Team Blogs Anyone?

A recent blog entry by Torrey Seland, in which he opens up the possibility of having other people contribute on a regular basis on his Philo of Alexandria Blog, reminded me of an idea I have been toying with for some time now.

As all bibliobloggers (sorry, can’t remember who coined the term…) know, Blogger makes it very easy to set up a “team blog”, where more than one person can actually post. I think Torrey’s blog is one of the very few where I’ve seen a co-blogger (Kåre Fuglseth), but theoretically it’s a very good idea, and I’m a bit surprised by the fact that this avenue has not been generally explored by the majority of us.

In my particular case, when I launched Bible Software Review and this blog, I was well aware I would have to start all by myself. But that was only meant to be the initial phase. I do hope to get other people involved in the project in due course. But let’s face it, it’s not easy. I have occasionally approached prospective reviewers, but I haven’t seen any lasting fruit yet.

In general, comments like “I’m taking a break”, “Blogging will be light for the next…”, “I’m too busy at the moment”, and others of that nature appear quite frequently in our weblogs. The reason for it is quite simple: Blogging is demanding, and most bloggers are very busy people. We don’t do it because we don’t have any better things to do. We do what we do because we are convinced that it needs to be done. It is definitely a service, whether large or small, significant or irrelevant, is for others to judge, but a service/ministry nonetheless. I wonder if there could be a place where some of us/you could work synergically. A “team blog” where people from different backgrounds, countries, areas of expertise, and time zones could contribute periodically. This would not mean dropping the current blogs or adding more pressure to the existing workload. Come to think of it, it might help avoid some duplicity, elicit more discussion on certain subjects, increment the number of helpful links and cross-links, appeal to a wider readership, and so on. Utopia or paradigm shift? Probably more the former than the latter at this point in time, but you never know…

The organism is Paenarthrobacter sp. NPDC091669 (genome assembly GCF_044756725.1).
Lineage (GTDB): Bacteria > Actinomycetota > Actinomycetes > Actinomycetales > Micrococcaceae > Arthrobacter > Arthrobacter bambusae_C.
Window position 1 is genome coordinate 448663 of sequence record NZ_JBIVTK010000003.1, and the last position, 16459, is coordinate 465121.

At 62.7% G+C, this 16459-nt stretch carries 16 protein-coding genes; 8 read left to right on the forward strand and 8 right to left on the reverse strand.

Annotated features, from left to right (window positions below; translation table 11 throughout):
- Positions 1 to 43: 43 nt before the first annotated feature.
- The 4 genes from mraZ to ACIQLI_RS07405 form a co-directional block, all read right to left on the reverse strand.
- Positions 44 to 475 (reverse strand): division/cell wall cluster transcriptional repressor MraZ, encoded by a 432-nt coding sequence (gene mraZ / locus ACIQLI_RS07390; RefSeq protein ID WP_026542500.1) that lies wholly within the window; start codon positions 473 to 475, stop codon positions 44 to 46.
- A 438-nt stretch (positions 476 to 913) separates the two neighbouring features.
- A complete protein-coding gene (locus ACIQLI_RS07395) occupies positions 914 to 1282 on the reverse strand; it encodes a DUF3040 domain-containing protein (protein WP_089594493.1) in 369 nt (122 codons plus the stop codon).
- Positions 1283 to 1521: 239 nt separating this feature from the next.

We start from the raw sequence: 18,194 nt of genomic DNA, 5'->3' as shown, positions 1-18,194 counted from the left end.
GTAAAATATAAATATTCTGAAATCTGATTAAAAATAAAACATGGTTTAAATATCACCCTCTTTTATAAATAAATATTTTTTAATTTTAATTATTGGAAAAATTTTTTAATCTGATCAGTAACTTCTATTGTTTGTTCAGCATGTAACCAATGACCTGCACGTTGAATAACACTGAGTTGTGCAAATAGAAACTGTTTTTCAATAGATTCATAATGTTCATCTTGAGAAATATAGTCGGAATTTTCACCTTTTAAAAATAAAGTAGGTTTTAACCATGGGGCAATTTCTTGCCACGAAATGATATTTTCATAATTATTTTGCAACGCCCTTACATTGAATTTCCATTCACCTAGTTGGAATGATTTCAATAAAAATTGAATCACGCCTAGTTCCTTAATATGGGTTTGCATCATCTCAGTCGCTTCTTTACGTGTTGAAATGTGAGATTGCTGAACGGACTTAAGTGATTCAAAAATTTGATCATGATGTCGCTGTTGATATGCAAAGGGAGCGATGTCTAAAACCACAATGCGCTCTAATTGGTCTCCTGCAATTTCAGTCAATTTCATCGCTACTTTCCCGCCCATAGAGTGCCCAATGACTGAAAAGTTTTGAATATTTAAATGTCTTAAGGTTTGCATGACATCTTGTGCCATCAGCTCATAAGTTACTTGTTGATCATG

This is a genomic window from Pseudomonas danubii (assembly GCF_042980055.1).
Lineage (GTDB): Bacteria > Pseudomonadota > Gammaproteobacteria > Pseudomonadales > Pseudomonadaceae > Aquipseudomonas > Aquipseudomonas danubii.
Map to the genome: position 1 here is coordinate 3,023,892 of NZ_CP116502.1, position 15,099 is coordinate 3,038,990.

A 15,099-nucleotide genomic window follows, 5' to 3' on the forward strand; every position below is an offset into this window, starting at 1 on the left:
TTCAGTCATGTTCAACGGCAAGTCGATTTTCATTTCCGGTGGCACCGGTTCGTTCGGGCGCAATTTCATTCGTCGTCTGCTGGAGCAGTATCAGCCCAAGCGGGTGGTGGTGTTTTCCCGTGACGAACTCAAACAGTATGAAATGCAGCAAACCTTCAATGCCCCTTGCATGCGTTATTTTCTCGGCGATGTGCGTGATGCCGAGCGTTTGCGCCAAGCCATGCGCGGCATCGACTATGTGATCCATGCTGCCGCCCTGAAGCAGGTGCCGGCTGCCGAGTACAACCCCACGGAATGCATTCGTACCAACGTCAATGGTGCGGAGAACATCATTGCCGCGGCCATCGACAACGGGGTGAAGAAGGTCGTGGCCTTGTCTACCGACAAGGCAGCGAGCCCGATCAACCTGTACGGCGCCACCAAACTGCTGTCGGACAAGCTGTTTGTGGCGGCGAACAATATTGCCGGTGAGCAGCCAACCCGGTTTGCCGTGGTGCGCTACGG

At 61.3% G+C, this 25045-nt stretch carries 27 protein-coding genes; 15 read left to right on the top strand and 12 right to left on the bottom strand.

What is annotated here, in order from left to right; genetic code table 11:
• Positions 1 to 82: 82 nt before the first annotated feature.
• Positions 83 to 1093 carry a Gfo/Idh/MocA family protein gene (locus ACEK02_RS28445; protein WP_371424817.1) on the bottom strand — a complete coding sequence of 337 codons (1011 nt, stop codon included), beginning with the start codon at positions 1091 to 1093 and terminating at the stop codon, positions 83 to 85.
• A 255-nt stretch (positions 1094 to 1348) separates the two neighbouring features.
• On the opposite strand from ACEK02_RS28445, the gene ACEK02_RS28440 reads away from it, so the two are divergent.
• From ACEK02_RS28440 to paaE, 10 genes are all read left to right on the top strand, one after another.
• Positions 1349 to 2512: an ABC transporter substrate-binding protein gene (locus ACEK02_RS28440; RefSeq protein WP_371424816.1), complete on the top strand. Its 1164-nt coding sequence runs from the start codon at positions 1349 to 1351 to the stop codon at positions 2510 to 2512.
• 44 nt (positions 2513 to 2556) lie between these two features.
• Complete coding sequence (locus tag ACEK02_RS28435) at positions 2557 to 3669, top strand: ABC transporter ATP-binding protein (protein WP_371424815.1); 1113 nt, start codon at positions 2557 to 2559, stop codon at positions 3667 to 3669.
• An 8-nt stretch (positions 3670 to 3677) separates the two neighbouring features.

Interesting Teaching Projects

Michael M. Homan, co-author of The Bible for Dummies and professor of Theology at Xavier University of Louisiana is involved in a couple of interesting teaching projects that I think are worth mentioning here.

The first one is BibleDudes. The stated purpose of this colorful and informative website is:

…to better educate people about the best selling, most influential, but often read, least understood book ever written: the Bible. We also wanted to convey our enthusiasm for the incredible and amazing academic
discipline of biblical studies.

Note that some of the sections are still under construction, but what’s available looks very nice. It’s a very attractive presentation (cartoons and all!) with solid content.

The second project has to do with blogging. He runs his own teaching blog, and, besides, students of his course Theology 1120: Introduction to Biblical Studies participate in a blogging project under the motto Pedablogically Improving the World One Theology Student at a Time… Michael shares his teaching philosophy here. Very stimulating and highly recommended. Check it out if you can!